In the last third of the book, Lakoff and Johnson explore how their theory of metaphor influences epistemology and our interaction with the world. A metaphor is not a definition (which purports to characterize an entity in terms of its inherent properties), but it is a way of understanding a concept. This understanding is through "natural kinds of experience", in terms of interactional properties, arranged in prototypical and radial categories--all consequences of our embodied, human experiences.
Metaphors affect how we relate with the world. They highlight some features while downplaying others. This highlighting selects very specific aspects of an experience. By focusing our attention, a new metaphor can give new meaning to an experience. It can sanction actions, justify behavior, and help us set goals. Metaphors are partially culturally defined and partly based on personal experiences, which means it may not affect everyone in exactly the same way. In short, by shaping our conceptual system, metaphors shape our reality by affecting how we perceive the world and how we act on those perceptions.
By highlighting certain aspects, metaphors can create a perceived similarity between two things. Those in power usually get to impose their metaphors on others. While the "truth" of metaphors are rarely debated directly, the inferences and actions that follow are. For example, the "war on drugs" is rarely discussed in terms of the aptness of the metaphor itself--whether reducing the rate of illegal drug use in society is a "war". Instead, arguments about truth or falsity are often in terms of the metaphor--whether the latest program or plan of attack will be effective or not, whether there is sufficient public support for the "war", and whether we are winning or losing.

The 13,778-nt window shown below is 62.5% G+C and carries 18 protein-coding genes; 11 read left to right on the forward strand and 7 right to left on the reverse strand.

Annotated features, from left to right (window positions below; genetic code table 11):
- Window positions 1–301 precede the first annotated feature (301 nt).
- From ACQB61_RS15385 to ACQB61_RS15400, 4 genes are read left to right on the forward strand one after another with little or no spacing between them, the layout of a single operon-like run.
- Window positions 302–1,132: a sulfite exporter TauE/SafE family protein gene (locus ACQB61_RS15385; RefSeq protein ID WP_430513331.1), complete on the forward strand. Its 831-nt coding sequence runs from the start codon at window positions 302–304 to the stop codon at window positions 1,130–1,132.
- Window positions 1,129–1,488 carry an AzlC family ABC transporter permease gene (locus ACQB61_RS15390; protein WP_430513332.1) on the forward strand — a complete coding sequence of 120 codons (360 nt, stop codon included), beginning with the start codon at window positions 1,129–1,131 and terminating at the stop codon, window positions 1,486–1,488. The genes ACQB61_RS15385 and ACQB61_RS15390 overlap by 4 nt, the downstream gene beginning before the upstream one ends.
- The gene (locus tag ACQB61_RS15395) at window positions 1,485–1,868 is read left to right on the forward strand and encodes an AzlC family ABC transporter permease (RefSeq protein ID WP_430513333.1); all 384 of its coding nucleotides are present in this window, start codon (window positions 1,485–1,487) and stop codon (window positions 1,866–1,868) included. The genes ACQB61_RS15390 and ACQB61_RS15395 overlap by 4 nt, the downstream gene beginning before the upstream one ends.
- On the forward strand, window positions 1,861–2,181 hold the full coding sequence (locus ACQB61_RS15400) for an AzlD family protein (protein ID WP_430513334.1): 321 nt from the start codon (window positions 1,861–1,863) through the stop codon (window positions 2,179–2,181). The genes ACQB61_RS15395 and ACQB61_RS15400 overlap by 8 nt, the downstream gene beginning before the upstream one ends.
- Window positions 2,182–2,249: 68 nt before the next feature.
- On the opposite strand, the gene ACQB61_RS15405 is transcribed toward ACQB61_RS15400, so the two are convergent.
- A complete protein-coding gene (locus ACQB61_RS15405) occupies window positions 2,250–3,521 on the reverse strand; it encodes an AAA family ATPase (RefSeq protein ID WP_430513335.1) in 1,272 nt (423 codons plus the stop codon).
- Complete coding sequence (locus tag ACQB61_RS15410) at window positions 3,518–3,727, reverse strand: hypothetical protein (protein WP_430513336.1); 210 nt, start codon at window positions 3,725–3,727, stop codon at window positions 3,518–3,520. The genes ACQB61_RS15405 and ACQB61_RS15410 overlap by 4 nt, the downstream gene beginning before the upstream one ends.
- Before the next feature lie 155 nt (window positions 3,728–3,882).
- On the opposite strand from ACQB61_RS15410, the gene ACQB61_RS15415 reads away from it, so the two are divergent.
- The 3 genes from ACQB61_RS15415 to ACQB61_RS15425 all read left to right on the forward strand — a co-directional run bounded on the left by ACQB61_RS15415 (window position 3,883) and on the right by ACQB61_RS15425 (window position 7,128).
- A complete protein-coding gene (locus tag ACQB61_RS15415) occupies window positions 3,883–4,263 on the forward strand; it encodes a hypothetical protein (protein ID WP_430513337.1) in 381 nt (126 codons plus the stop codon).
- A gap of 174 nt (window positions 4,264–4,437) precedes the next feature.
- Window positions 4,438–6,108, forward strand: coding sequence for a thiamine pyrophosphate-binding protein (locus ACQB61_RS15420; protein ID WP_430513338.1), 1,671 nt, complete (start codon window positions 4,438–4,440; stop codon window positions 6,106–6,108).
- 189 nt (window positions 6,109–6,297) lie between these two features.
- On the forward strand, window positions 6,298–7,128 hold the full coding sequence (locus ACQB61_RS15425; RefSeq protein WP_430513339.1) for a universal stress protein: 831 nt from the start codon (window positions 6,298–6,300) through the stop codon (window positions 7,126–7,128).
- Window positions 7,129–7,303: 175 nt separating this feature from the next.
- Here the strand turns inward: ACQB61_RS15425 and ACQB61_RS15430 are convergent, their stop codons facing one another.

Lakoff and Johnson put forth an experientialist theory of truth: a statement is true when our understanding of the statement closely enough matches our understanding of the situation. Meaning depends on understanding. Meaning is always meaning to someone; there is no disembodied, objective meaning. This means that truth depends on the context and is relevant to our conceptual system. This is not an objective view, since truth relies on a human thinker. However, it is not purely subjective either, since our conceptual systems are shaped by interactions with the world. Additionally, there can be some objectivity within a cultural system by factoring out individual bias. Lakoff and Johnson explore the assumptions of both objectivism and subjectivism and their inadequacies. If there is to be a synthesis of these two approaches, an experientialist approach in which meaning and truth is based on understanding may be the solution.
They believe such an approach would provide a richer understanding of such things as communication, self-understanding, ritual, and politics. Communication across cultures is rarely an example of the CONDUIT metaphor [basically, Shannon and Weaver's model] in which an objective meaning is transferred from one person to another; instead, understanding is negotiated by the two parties. Self-understanding involves finding coherence in our life, frequently through a number of different metaphors. Ritual and politics are often couched in metonymy and metaphorical terms.
I thoroughly enjoyed this book. Though it is easy to read and avoids technical terms or excessive verbiage, it is well written, clearly argued, and quite insightful. It certainly opened my eyes to the pervasiveness of metaphor, and how important it is for our understanding of the world.
Lakoff, George and Mark Johnson. Metaphors We Live By. Chicago: University of Chicago Press, 1980.
CIS: Paper 6
|Last Edited: 24 Apr 2003|
©2003 by Z. Tomaszewski.